McGrath’s story really is worth a read, but there are a few things he touches upon that particularly stuck with me. For one, there’s this obvious-yet-vital tidbit about why the Times, as opposed to ESPN, is the outlet driving the story:

Schwarz had the backing of a news organization that did not see itself as having any symbiotic ties to the game’s economic engine. (ESPN, which drives the national conversation on sports, invests more than a billion dollars a year in football broadcasting.)

ESPN is a useful resource for sports fans looking for entertainment and occasional edification; they employ some of the best sportswriters in the game and obviously have unrivaled resources. But while the television network is stunt-heavy (“The Decision,” “Who’s Now?”, et cetera), reporters covering the major sports often run into the same problem a lot of beat reporters encounter: access.

Schwarz may not have been out to get football, but he was clearly less emotionally invested in it than most of his predecessors and peers, who had helped build the sport into the de-facto national pastime with romantic coverage of heroic sacrifice. He was not a fan. “I’d been pitching this to reporters for years,” [concussion activist Chris] Nowinski told me, of the head-injury problem in general. “People in football told me, point blank, ‘I don’t want to lose my access.’ It literally took a baseball writer who did not care about losing his access, and didn’t want the access, to football.”

The “access” issue is one that crops up for reporters covering every beat imaginable. On the one hand, access gives you a chance to glean information from key figures in the stories you cover, it gives you richer and more in-depth understanding of the subject matter and it, hopefully, provides for better reporting (and, therefore, a better service to the public). But access also means that reporters have something to lose, which in turn gives sources and subjects power over the reporters. Anybody who spends any time reading stories or watching news about politics is well-versed in this; afraid to lose sources and prominence, people waste time on non-stories and non-issues, and the political discourse seemingly takes place in a different world than everybody else inhabits.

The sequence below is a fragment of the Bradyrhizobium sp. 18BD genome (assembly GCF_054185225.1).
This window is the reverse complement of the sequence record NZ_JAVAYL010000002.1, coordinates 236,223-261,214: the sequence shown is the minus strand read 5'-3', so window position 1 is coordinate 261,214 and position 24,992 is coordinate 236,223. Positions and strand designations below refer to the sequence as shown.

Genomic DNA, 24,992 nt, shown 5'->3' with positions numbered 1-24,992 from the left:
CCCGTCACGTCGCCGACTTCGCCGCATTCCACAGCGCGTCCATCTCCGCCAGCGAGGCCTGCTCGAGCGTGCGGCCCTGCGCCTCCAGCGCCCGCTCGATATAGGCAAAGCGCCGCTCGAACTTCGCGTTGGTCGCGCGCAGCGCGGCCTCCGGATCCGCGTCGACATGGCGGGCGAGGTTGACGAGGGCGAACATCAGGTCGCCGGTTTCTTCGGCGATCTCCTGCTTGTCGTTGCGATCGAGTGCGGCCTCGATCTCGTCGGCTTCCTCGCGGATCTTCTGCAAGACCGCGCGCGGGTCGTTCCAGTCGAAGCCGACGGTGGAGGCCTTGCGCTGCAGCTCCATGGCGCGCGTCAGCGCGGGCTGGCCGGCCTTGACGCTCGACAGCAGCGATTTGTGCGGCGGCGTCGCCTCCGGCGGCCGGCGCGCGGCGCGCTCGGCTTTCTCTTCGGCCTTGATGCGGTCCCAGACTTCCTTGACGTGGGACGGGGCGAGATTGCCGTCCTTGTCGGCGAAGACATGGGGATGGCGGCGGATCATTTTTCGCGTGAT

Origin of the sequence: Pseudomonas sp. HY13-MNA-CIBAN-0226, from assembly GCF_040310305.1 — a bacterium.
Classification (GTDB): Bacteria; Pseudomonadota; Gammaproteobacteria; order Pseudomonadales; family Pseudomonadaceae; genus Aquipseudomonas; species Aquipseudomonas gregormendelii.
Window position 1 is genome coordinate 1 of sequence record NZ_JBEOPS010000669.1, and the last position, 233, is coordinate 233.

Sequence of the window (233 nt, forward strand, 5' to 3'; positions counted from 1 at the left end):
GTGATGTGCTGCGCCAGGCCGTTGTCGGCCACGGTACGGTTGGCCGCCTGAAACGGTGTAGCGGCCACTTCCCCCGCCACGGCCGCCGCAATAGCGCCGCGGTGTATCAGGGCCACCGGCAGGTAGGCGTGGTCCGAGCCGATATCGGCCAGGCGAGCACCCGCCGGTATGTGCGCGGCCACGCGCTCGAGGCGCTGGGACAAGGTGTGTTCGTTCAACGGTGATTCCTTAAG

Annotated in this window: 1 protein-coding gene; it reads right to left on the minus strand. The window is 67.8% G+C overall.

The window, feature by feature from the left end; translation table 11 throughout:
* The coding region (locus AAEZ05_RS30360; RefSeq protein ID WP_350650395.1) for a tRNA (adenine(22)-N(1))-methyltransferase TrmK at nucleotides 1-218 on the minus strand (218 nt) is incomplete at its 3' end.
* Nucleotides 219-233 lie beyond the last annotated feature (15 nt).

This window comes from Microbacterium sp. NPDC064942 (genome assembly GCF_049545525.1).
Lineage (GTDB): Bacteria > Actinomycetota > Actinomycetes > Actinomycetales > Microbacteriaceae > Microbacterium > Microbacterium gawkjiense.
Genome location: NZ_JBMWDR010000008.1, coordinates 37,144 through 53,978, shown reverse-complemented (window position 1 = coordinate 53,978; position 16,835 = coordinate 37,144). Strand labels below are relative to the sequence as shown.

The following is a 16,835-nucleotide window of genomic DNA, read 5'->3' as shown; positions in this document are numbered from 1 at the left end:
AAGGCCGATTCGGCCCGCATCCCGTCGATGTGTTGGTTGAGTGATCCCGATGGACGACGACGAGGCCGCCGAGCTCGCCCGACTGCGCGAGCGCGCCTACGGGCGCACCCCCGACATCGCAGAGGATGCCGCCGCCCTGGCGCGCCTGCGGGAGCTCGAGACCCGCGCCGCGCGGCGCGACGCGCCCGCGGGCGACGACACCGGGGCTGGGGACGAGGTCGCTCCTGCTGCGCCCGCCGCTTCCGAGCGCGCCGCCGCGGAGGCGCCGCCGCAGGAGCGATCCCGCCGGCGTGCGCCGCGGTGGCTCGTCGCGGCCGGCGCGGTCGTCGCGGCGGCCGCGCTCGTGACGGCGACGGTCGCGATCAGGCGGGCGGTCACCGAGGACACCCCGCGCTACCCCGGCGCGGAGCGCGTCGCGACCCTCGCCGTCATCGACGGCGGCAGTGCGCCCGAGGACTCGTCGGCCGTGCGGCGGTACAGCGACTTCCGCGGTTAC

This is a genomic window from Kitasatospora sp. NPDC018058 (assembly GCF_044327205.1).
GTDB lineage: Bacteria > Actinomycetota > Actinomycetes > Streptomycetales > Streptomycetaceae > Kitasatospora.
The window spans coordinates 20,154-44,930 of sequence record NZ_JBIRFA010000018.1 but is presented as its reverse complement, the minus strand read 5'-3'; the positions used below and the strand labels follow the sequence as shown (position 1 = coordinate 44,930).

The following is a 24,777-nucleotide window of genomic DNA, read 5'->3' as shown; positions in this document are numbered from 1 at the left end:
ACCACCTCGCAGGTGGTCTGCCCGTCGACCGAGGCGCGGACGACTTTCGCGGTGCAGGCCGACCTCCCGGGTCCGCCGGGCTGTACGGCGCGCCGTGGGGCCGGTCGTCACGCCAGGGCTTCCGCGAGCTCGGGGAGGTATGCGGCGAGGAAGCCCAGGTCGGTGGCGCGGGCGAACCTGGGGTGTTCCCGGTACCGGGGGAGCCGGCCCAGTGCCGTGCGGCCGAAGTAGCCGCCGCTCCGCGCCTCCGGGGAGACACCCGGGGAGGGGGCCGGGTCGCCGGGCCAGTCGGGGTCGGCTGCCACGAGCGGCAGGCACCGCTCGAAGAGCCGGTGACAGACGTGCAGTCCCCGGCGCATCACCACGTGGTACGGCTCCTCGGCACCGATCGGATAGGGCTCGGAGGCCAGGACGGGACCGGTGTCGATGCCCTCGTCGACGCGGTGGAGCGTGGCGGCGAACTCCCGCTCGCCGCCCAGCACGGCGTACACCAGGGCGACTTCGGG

For ESPN, which quite baldly makes a bundle on the NFL and the other major sports, this is a big problem. A lot of sports fans get most of their news from ESPN. The network is, in turn, in bed with a lot of the sports it also covers; just this month, we learned the network is nearing a new multi-billion dollar deal with the NFL so it can keep airing “Monday Night Football.” It’s symbiotic. They can say all they want about the separation of business and editorial, but when you have the kind of investment ESPN has in what is the most popular sport in the country, it becomes a lot harder for reporters to truly highlight something so damaging to the league. That is why the league and people who have financial stakes in the future of football are pissed at Schwarz. As McGrath puts it, the concussion stories “threatened to affect the so-called pipeline, the future sons of football, whose non-sports-fan mothers were reading his accounts.”